Learning Revolution.. great for a rebel like me

Learning Revolution.. great for a rebel like me

Traditional learning is about knowledge. Getting as much in your head so you can to use it when time comes to use it. But nowadays knowledge is available realtime, thanks to Google. Our brain is changing accordingly. No longer set up to act like an encyclopedia. Our brain is becoming a networking machine. Connecting the dots and helping us to make use of the information we find.

Hole-in –the-wall
That’s why asking questions is a much better way to learn, than just telling is as it is. Educational visionair Sugata Mitra started the experiment ‘a hole in the wall’. Making education & learning available for kids in a slum in New Delhi in India. Getting kids to teach themselves, starting with ‘how to use a computer’, but going way beyond that. Mitra makes use of the natural curiosity of children and this leads to impressive results. But more important it brings education to those who had no access to education before.

The experiment is now an institutionalised way of learning with over 100 computer stations across India and expansion to other countries . It also was the inspiration for the hit-movie Slumdog Millionaire. The theory of Minimally Invasive Education has proven to be a breakthrough in the traditional way of thinking in the area of education and has lead to great things, not only for the kids in India.

Learning playground
So what’s in it for me? As I’m not in a slum and don’t need a computer in the wall. I have my laptop and am online whenever & wherever I want. So how can I make use of this learning revolution? Here’s the answer: MOOC. Wow, how things are changing.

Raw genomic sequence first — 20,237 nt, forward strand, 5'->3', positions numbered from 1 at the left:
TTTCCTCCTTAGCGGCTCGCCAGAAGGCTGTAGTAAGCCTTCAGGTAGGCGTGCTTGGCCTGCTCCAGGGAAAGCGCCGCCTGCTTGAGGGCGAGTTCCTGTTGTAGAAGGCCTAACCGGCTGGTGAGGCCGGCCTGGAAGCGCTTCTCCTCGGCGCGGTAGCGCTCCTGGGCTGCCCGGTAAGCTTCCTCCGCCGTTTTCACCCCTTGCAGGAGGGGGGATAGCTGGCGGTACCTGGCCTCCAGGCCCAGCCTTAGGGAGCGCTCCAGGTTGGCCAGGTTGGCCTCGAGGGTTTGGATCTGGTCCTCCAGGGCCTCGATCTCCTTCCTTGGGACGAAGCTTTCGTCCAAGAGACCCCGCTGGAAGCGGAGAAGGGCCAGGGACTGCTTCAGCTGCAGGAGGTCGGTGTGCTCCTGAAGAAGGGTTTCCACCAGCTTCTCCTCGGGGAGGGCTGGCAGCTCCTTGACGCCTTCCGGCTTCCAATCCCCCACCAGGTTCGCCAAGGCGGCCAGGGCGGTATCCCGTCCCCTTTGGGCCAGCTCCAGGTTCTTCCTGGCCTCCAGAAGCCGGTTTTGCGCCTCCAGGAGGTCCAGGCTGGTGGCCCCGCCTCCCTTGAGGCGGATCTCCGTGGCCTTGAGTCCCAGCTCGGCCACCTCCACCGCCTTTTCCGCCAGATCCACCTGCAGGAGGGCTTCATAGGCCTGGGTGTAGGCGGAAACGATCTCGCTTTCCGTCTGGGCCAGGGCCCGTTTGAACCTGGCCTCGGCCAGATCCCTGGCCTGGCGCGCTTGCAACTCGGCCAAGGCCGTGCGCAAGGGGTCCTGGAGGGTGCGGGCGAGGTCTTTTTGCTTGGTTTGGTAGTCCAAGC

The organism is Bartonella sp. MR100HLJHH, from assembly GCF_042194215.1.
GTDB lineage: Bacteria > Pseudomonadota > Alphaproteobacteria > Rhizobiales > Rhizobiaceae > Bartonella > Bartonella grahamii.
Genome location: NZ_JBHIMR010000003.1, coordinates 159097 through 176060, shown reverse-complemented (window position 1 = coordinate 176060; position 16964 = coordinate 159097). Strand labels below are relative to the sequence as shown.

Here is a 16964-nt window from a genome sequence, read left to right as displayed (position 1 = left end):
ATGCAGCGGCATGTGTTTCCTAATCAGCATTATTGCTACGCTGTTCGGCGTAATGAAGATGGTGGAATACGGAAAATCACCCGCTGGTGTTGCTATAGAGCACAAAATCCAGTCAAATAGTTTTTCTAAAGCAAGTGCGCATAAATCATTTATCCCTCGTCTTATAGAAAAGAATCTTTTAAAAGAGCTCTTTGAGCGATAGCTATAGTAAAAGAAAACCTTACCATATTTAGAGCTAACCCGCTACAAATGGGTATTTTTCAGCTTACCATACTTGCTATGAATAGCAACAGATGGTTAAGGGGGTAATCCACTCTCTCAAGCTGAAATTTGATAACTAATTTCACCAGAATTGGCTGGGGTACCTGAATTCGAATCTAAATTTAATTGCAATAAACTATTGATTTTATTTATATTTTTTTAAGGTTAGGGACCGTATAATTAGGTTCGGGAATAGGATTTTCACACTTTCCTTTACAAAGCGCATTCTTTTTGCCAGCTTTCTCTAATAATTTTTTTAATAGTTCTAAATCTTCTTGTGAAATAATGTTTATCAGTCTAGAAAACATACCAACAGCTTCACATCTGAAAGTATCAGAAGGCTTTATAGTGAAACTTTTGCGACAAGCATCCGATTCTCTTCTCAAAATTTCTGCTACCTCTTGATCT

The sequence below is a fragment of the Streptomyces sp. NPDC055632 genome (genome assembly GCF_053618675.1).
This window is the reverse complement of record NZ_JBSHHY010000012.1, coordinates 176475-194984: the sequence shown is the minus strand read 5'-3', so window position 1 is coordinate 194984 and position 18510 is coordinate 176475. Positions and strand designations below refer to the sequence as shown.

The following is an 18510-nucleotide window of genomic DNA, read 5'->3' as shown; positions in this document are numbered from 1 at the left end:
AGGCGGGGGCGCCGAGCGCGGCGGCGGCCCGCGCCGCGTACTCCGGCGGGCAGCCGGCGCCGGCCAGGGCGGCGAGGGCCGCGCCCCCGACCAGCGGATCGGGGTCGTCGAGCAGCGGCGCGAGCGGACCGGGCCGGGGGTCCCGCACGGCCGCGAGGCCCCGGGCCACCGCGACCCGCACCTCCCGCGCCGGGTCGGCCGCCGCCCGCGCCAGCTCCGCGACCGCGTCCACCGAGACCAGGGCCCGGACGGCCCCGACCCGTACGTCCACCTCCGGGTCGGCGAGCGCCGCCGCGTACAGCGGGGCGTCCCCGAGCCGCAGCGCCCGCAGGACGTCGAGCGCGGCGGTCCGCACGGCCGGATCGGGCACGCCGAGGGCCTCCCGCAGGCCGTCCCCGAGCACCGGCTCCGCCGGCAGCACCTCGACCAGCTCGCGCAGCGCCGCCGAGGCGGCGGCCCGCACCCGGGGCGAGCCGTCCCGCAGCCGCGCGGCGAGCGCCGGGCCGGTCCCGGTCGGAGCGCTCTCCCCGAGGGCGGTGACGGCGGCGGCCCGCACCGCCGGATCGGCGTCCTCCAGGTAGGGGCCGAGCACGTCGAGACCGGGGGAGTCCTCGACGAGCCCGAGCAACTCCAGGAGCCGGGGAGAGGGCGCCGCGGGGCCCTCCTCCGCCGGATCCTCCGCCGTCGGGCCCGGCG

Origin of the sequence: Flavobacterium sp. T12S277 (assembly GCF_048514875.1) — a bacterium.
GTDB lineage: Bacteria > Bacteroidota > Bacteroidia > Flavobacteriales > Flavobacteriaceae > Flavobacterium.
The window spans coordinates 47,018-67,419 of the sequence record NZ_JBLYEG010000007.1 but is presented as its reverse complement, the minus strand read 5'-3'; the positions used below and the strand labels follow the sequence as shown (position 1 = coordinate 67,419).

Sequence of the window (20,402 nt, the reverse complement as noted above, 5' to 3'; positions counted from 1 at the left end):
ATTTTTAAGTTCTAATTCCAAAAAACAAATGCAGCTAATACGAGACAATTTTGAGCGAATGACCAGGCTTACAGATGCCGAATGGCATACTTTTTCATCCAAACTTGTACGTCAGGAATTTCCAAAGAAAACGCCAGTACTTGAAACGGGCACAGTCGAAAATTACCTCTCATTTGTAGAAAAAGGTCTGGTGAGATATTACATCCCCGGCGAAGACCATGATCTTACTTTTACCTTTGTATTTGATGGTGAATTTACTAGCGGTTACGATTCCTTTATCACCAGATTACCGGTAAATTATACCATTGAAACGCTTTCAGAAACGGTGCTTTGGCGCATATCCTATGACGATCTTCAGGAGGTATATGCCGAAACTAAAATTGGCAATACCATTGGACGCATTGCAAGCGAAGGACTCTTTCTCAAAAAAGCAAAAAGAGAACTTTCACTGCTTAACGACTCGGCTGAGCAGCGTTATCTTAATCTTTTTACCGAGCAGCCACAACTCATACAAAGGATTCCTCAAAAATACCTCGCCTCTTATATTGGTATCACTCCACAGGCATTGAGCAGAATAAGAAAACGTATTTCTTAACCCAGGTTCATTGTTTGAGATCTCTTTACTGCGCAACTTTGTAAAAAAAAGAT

MOOC is an Massive Open Online Course. A development that started in 2008 and is now a trend that is unstopable (ps: I love this word). With all the great universities in the world – such as Harvard, Stanford, MIT, Erasmus – offering courses for free. Online, anytime. The most popular platforms being Coursera, Udacity, edX and Khan Academy. And combining this with for instance TED, a wonderful platform for inspiration, the world is open for anyone who is curious. A true learning playground.

Some courses also offer social interaction with other students, which adds to the networking effect. The trick is to limit your own enthusiasm, cause before you know it you’ve enrolled for too many courses. It happened to me, and I still have to hold my horses whenever I login on for instance edX, cause there are always new intriguiging courses to do. One at a time is now my motto.

Digital Literacy
This new playground of learning is not for all. It suits me, because it’s very ‘open’ and gives me the flexibility to do what and whenever I want. It also requires self-discipline, adaptiveness and digital literacy. Yes, as everything is happening online, you have to like being online.

 I just found out that although I am not a Digital Native, I am a Digital Resident. Great uh? I love the way this other vision of “digital” taps into the use of digital rather than your date of birth. Yes, part of my life is online and I like it.

As for adaptiveness, I did a social learning MOOC with a dozen colleagues. Most of them didn’t finish the course. They were put off by the unstructuredness and couldn’t cope with the social interaction part. I gather that’s because they are more used to (and have a preference for) structured learning. I ,on the other hand, although not too enthusiastic about the platform and design, got around those hurdles and actually enjoyed getting my way through the course while also interacting with the other participants online. I broadened my vision, could share my personal insights and opinion to inspire others and the dialogue helped me to get to know others, ask questions, dive into things that others shared and build my network. Yes, things are going my way…….

American Dream for the Next Generation (edX, MIT)
Hour of Code (Khan Academy)
A Networked Life (Coursera, University of Penssylvania)